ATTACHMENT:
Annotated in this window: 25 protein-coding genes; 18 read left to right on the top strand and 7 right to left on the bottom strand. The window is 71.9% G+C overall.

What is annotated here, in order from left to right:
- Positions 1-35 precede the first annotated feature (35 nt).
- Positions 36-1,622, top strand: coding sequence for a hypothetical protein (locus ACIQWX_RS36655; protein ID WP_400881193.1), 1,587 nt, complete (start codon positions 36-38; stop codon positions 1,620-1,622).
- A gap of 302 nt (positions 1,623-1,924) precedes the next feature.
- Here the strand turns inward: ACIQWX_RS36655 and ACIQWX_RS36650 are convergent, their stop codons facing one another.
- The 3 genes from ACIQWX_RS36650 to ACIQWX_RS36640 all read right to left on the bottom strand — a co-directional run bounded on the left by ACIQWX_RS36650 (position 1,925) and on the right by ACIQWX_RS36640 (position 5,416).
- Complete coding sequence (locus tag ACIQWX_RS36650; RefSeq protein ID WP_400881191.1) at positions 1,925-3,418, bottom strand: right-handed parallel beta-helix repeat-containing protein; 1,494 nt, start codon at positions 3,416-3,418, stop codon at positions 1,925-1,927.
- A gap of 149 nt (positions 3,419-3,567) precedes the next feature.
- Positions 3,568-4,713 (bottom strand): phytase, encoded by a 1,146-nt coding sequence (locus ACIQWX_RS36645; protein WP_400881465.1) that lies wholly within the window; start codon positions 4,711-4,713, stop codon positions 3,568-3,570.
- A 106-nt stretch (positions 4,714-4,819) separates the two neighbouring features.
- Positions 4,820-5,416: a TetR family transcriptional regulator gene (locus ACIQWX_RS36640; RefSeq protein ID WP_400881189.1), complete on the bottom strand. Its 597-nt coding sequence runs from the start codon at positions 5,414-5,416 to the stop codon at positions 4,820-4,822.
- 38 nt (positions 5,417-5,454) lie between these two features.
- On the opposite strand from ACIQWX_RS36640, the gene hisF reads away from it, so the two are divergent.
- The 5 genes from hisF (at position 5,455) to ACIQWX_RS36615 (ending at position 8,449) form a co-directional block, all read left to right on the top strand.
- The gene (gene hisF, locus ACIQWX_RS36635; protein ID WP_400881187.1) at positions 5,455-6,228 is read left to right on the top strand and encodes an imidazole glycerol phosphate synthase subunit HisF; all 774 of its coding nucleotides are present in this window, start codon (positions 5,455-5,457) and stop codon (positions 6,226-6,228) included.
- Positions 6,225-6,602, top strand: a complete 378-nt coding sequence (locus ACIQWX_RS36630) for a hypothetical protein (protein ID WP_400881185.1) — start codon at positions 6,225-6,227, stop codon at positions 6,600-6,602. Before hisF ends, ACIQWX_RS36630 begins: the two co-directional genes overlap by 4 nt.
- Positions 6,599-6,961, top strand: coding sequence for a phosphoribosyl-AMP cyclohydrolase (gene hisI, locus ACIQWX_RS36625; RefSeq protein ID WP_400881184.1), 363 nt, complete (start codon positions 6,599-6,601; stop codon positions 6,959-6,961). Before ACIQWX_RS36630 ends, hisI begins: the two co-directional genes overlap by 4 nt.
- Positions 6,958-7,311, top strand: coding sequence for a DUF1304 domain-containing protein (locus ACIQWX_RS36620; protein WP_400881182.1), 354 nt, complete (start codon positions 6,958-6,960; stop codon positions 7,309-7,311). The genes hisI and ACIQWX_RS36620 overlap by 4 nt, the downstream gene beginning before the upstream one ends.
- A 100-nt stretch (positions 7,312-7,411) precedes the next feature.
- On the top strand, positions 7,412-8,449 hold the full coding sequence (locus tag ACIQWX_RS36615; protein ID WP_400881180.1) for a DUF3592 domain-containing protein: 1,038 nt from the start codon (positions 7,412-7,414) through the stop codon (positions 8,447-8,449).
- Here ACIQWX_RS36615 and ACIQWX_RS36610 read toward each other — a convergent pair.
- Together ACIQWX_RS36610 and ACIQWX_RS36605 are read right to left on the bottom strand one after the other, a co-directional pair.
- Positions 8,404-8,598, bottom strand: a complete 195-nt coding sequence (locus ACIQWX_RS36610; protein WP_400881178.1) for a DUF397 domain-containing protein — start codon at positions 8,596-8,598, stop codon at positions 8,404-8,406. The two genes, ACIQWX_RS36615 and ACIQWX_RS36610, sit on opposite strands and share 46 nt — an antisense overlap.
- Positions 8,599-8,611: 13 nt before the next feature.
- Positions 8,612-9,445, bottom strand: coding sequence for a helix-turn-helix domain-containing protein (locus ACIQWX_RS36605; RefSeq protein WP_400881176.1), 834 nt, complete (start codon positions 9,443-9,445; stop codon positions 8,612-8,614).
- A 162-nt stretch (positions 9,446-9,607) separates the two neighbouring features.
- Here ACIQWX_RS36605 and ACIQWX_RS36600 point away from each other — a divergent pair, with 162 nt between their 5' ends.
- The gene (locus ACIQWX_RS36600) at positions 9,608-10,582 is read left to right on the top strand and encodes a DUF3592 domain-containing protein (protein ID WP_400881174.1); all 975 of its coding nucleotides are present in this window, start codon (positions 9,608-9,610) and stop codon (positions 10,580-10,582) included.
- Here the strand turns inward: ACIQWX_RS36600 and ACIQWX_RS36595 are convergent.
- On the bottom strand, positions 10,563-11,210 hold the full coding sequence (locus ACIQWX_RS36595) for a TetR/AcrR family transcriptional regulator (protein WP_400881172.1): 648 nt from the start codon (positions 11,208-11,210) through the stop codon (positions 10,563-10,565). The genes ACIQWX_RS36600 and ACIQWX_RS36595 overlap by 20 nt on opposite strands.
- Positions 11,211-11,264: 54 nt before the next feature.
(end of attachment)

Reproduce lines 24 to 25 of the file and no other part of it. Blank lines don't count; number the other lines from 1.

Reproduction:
- Positions 8,404-8,598, bottom strand: a complete 195-nt coding sequence (locus ACIQWX_RS36610; protein WP_400881178.1) for a DUF397 domain-containing protein — start codon at positions 8,596-8,598, stop codon at positions 8,404-8,406. The two genes, ACIQWX_RS36615 and ACIQWX_RS36610, sit on opposite strands and share 46 nt — an antisense overlap.
- Positions 8,599-8,611: 13 nt before the next feature.